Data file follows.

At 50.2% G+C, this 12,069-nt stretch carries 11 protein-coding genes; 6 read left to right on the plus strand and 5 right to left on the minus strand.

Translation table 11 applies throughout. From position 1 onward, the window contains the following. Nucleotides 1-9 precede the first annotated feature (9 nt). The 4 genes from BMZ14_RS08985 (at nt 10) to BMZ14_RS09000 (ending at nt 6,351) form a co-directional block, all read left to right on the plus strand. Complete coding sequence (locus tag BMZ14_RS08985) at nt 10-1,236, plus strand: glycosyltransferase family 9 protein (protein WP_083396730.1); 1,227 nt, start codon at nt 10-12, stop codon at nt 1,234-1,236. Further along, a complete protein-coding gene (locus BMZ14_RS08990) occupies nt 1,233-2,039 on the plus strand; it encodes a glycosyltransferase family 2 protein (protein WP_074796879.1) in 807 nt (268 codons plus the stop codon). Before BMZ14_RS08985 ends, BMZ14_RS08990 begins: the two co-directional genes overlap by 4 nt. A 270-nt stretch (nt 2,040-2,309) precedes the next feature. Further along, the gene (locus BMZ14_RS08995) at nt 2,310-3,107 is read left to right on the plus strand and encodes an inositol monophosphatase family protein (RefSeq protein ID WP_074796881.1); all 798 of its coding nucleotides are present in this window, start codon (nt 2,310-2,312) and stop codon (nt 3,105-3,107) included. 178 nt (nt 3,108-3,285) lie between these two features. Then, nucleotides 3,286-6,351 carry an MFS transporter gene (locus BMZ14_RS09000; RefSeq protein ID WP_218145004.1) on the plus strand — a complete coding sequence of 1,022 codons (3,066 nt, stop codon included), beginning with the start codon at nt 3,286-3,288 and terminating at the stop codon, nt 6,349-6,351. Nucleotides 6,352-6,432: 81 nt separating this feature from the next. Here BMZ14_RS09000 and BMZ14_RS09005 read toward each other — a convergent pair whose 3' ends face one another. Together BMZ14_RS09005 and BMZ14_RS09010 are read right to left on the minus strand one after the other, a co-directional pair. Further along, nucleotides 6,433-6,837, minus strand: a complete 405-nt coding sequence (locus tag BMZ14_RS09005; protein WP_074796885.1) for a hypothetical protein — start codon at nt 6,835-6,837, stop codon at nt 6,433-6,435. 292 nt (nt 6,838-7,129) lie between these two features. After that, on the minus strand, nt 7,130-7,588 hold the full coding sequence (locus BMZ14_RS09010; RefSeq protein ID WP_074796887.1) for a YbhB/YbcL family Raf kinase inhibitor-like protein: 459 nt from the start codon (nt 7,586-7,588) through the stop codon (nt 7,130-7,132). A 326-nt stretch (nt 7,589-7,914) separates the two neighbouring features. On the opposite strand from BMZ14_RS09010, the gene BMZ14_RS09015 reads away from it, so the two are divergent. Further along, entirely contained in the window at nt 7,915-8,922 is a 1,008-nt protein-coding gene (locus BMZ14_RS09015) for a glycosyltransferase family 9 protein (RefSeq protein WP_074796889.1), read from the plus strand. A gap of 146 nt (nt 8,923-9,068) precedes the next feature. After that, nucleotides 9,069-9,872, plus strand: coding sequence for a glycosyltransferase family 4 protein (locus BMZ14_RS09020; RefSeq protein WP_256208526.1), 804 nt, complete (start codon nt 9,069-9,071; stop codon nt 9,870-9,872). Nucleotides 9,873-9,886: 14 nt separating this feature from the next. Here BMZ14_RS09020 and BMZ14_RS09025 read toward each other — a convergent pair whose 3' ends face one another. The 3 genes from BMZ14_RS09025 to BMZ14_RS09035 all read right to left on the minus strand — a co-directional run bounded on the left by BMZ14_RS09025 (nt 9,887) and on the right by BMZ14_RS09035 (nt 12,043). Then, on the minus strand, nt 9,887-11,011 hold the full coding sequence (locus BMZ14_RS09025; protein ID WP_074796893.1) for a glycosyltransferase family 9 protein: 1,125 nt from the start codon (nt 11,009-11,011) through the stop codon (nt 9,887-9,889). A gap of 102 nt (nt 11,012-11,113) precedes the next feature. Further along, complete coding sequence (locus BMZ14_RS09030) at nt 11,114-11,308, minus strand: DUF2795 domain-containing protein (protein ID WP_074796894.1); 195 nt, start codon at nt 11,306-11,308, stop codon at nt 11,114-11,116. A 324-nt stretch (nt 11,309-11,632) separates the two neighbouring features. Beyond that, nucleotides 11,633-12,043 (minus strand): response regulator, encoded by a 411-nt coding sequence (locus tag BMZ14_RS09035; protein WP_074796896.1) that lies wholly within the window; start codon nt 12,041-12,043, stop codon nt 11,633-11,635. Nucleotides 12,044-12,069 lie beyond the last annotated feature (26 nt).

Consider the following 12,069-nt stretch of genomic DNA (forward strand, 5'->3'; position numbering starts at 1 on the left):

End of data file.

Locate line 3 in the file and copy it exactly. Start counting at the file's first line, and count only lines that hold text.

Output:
Consider the following 12,069-nt stretch of genomic DNA (forward strand, 5'->3'; position numbering starts at 1 on the left):